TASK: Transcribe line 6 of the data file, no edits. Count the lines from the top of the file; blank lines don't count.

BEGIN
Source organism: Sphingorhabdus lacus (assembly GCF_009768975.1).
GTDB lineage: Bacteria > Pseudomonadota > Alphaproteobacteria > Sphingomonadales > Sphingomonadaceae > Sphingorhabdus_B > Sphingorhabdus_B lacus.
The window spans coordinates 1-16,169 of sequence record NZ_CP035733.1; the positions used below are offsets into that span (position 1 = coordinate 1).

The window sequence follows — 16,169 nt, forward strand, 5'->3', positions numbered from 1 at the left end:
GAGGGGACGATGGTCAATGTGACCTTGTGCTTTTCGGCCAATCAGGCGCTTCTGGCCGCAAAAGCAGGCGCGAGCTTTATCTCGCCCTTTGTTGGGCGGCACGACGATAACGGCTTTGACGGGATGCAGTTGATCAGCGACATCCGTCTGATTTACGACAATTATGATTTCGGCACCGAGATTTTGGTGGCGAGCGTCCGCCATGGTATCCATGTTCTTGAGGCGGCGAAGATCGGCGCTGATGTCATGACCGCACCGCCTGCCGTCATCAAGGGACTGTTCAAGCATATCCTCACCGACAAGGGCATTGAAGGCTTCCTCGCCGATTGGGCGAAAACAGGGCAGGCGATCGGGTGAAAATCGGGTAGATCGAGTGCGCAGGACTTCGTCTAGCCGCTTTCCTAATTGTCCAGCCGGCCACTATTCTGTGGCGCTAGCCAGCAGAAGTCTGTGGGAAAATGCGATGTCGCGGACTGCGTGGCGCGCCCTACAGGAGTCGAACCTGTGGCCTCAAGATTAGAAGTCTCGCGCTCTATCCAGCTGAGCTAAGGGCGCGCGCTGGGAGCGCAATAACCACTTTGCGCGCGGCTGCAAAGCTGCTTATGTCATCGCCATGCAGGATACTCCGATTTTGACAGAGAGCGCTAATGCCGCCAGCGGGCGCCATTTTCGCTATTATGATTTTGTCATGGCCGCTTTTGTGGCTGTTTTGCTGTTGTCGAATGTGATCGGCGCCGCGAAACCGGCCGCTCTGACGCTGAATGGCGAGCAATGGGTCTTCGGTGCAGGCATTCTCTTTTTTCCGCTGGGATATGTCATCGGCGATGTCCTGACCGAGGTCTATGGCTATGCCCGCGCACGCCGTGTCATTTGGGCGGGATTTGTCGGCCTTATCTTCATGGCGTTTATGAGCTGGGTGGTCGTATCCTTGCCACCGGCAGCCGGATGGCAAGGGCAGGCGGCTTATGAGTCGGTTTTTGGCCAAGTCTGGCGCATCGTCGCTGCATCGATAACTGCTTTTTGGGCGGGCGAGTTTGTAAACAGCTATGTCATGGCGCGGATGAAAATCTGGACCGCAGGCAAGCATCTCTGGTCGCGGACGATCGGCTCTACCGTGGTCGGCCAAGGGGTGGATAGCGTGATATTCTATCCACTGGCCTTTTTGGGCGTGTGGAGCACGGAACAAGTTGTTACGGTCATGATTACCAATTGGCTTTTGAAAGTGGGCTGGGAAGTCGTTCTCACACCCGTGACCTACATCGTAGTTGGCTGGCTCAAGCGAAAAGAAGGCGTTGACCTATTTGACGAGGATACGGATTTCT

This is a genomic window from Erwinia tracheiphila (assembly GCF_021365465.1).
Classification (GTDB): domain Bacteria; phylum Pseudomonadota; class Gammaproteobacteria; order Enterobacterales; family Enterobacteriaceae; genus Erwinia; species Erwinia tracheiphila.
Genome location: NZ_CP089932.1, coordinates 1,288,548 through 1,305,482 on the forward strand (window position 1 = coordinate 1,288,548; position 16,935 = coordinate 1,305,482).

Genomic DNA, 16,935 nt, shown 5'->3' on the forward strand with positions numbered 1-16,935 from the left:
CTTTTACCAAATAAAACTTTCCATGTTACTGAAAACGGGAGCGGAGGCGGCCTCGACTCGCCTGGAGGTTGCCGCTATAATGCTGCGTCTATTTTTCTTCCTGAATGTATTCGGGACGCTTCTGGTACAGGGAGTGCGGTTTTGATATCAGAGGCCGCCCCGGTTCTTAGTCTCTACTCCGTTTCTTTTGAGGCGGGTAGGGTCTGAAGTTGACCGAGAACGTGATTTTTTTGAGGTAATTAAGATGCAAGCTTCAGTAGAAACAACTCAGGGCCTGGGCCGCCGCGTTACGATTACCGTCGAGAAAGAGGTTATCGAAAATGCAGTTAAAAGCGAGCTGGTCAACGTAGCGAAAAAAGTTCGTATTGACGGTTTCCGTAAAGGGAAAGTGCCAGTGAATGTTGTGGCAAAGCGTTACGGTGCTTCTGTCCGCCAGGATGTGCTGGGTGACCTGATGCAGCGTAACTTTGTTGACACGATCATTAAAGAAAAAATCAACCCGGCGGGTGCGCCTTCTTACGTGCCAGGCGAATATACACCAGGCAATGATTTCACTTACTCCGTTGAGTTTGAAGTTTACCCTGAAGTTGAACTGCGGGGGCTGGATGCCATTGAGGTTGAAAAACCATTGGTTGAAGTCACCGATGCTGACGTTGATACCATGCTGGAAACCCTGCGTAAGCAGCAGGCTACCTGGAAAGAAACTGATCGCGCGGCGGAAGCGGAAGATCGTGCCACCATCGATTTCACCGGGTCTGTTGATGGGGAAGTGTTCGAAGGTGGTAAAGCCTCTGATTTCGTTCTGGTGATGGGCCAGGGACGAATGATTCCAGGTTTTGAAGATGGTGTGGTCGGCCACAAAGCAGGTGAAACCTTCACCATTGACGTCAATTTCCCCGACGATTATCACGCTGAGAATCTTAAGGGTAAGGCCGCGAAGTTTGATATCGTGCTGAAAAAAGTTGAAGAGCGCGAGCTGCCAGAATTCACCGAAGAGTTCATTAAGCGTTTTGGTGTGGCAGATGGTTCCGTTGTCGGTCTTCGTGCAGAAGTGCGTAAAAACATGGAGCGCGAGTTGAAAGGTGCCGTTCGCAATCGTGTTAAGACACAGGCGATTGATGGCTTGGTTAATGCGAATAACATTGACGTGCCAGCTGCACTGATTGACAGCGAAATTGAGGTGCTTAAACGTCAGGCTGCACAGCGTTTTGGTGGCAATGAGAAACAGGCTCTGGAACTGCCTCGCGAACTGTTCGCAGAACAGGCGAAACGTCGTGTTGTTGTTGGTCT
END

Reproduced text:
This is a genomic window from Erwinia tracheiphila (assembly GCF_021365465.1).